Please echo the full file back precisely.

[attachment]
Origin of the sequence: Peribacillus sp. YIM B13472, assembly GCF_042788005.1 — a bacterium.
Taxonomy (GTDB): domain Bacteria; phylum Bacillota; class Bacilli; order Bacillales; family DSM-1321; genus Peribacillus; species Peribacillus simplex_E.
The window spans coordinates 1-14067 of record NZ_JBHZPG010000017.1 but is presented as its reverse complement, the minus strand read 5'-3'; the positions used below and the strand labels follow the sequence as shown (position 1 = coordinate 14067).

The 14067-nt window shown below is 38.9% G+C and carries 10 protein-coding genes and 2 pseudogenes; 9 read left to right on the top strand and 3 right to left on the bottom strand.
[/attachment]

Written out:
Origin of the sequence: Peribacillus sp. YIM B13472, assembly GCF_042788005.1 — a bacterium.
Taxonomy (GTDB): domain Bacteria; phylum Bacillota; class Bacilli; order Bacillales; family DSM-1321; genus Peribacillus; species Peribacillus simplex_E.
The window spans coordinates 1-14067 of record NZ_JBHZPG010000017.1 but is presented as its reverse complement, the minus strand read 5'-3'; the positions used below and the strand labels follow the sequence as shown (position 1 = coordinate 14067).

The 14067-nt window shown below is 38.9% G+C and carries 10 protein-coding genes and 2 pseudogenes; 9 read left to right on the top strand and 3 right to left on the bottom strand.